Graham Arnold is about to break new ground as Socceroos coach but admits the most challenging part of his career set him up for success.
Arnold will become the Socceroos’ outright coaching games record holder when he takes the reins for a 59th ‘A’ international in Thursday’s World Cup qualifier against Bangladesh at AAMI Park.
His tenure included the brilliant run to the round of 16 at last year’s World Cup in Qatar and Arnold enters the new cycle more respected than ever.
But before assuming control in 2018, Arnold’s stint as interim coach in 2006-2007 left him questioning his future.
“I openly admit I wasn’t ready,” Arnold said.
“… It was an interim role that I just did to try and help the organisation while I was doing the Olympic team.
“But what I can say is what I learned in that period just that 10-12 months is probably the best lesson I could’ve ever learned.
“I tried to be someone who I wasn’t as a human being. I tried to be Guus Hiddink. To be hard and all that stuff.
“I’m not saying on the man management side but I’d honestly say the boys didn’t respect me as a coach those days and they were right because I hadn’t done anything as a coach.”
Arnold reflected on the disastrous 2007 Asian Cup, when the Socceroos lost 3-1 to Iraq in the group stages then were knocked out by Japan on penalties in the quarter-finals.
“It was a really telling moment,” he said.
“In (those) 12 months, after I finished that Asian Cup it was like: ‘Do I really want to be a coach?’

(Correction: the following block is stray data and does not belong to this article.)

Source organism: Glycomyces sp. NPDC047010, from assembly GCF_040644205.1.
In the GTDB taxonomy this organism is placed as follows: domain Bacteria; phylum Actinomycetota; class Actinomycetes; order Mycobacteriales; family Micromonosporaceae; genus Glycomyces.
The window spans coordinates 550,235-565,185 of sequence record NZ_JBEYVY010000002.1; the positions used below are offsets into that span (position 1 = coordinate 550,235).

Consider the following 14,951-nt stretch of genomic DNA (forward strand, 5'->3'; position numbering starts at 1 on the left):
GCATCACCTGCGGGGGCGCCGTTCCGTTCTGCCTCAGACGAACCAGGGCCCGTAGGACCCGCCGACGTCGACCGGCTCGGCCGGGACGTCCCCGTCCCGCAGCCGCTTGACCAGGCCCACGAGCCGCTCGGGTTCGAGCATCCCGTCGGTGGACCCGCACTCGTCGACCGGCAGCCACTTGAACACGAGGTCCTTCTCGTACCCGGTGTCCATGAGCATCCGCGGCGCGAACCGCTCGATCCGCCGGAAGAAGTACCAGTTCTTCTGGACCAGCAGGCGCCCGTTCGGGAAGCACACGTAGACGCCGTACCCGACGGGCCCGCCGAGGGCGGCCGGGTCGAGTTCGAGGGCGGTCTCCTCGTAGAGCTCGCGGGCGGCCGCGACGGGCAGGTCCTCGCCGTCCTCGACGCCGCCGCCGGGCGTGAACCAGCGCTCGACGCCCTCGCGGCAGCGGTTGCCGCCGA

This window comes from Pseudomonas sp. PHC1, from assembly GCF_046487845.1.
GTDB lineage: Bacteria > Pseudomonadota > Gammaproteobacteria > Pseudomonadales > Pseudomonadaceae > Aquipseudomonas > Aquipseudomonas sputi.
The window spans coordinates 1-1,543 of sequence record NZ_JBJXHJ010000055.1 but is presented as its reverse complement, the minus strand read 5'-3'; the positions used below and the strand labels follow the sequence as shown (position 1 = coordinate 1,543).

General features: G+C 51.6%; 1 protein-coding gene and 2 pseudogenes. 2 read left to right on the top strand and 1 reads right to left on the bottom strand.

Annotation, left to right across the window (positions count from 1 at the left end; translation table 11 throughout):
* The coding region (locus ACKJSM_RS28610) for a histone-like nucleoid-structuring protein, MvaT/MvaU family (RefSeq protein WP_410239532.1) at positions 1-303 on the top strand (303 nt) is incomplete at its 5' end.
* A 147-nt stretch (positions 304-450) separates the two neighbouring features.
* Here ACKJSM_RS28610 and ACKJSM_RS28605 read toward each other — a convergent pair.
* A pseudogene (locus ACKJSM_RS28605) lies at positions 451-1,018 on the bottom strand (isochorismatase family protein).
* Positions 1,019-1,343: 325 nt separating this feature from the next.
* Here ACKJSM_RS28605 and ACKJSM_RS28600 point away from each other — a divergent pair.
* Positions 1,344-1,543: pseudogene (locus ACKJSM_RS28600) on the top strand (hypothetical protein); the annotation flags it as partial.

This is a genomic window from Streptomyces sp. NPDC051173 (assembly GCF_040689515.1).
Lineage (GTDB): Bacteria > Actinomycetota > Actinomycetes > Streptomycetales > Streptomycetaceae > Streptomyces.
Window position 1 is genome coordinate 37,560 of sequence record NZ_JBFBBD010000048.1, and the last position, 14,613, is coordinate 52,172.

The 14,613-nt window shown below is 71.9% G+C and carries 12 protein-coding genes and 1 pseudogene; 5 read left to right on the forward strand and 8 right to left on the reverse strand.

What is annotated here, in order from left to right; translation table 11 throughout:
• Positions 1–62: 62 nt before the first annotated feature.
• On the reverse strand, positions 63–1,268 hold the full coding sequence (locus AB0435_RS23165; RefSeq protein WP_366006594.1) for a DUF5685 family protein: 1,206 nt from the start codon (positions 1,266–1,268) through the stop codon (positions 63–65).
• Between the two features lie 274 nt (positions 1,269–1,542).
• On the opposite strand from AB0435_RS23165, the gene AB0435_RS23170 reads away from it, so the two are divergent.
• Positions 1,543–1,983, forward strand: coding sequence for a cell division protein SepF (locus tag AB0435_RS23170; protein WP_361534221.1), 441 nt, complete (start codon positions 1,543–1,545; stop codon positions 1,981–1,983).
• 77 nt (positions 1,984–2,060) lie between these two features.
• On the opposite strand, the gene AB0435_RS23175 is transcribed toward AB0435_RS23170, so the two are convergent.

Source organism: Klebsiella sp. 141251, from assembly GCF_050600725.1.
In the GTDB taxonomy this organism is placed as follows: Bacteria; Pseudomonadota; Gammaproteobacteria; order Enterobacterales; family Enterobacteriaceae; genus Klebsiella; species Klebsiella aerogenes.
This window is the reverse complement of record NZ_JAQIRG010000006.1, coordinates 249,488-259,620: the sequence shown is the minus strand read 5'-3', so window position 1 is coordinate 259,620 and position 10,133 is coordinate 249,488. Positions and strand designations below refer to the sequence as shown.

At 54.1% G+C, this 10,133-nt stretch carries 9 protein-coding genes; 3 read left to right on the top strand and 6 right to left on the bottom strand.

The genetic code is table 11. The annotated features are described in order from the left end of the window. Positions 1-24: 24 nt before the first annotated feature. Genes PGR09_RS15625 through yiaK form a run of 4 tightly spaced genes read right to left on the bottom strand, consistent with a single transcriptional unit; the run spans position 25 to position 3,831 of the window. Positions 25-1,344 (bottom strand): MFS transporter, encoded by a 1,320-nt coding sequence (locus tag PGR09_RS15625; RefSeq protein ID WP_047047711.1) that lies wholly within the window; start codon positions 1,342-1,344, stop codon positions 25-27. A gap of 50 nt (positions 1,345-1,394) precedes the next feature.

“With all the criticism and all that you get, I started feeling if I really wanted to and then I decided to myself I wanted to do it and I had to improve because otherwise you don’t last long in this industry.
“If I reflect back today … I still remember clearly the results.
“You still have those memories, but a lot you reflect back to those times and what I did those days that today you just don’t do at all, especially with the new generation of people in the game.”
Arnold then had a trophy-laden time in the A-League Men, before becoming Socceroos boss in 2018.
He endured a difficult 2019 Asian Cup and a tough World Cup qualification period, before leading Australia’s golden run in Qatar.
“He’s gone through rough patches and positive times and he’s just stuck through it and we’ve stuck with him,” midfielder Connor Metcalfe told AAP.
“That’s how he’s done so well – just having the belief and confidence in us to play our football.”
Skipper Maty Ryan added: “The evolution is within the results.
“The fact that obviously we’ve gone on and we’ve done things as a national team that no other team has done is an example of that.
“And we’re by no means satisfied.”